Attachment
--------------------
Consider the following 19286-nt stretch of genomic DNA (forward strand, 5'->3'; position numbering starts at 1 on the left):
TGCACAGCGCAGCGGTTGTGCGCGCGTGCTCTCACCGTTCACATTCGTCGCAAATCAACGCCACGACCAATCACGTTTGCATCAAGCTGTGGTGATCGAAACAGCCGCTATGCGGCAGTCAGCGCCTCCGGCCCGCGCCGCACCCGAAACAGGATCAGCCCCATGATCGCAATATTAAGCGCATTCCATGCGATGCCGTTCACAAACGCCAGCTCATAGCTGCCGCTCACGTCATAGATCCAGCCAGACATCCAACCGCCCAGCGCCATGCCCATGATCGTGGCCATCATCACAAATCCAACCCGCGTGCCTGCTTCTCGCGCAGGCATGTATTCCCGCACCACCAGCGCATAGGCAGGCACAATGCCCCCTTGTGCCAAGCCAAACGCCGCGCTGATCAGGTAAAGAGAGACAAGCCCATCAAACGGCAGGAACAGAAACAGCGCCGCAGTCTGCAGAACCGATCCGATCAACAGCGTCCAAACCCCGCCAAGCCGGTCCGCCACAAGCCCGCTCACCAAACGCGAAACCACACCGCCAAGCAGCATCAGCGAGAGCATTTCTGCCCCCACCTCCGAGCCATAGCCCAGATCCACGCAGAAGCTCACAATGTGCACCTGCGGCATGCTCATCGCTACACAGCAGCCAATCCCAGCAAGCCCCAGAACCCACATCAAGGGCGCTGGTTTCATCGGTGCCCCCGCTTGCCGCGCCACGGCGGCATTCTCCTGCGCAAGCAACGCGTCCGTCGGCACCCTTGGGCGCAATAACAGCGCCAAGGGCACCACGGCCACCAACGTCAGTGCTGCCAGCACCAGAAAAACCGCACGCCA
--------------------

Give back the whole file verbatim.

Consider the following 19286-nt stretch of genomic DNA (forward strand, 5'->3'; position numbering starts at 1 on the left):
TGCACAGCGCAGCGGTTGTGCGCGCGTGCTCTCACCGTTCACATTCGTCGCAAATCAACGCCACGACCAATCACGTTTGCATCAAGCTGTGGTGATCGAAACAGCCGCTATGCGGCAGTCAGCGCCTCCGGCCCGCGCCGCACCCGAAACAGGATCAGCCCCATGATCGCAATATTAAGCGCATTCCATGCGATGCCGTTCACAAACGCCAGCTCATAGCTGCCGCTCACGTCATAGATCCAGCCAGACATCCAACCGCCCAGCGCCATGCCCATGATCGTGGCCATCATCACAAATCCAACCCGCGTGCCTGCTTCTCGCGCAGGCATGTATTCCCGCACCACCAGCGCATAGGCAGGCACAATGCCCCCTTGTGCCAAGCCAAACGCCGCGCTGATCAGGTAAAGAGAGACAAGCCCATCAAACGGCAGGAACAGAAACAGCGCCGCAGTCTGCAGAACCGATCCGATCAACAGCGTCCAAACCCCGCCAAGCCGGTCCGCCACAAGCCCGCTCACCAAACGCGAAACCACACCGCCAAGCAGCATCAGCGAGAGCATTTCTGCCCCCACCTCCGAGCCATAGCCCAGATCCACGCAGAAGCTCACAATGTGCACCTGCGGCATGCTCATCGCTACACAGCAGCCAATCCCAGCAAGCCCCAGAACCCACATCAAGGGCGCTGGTTTCATCGGTGCCCCCGCTTGCCGCGCCACGGCGGCATTCTCCTGCGCAAGCAACGCGTCCGTCGGCACCCTTGGGCGCAATAACAGCGCCAAGGGCACCACGGCCACCAACGTCAGTGCTGCCAGCACCAGAAAAACCGCACGCCA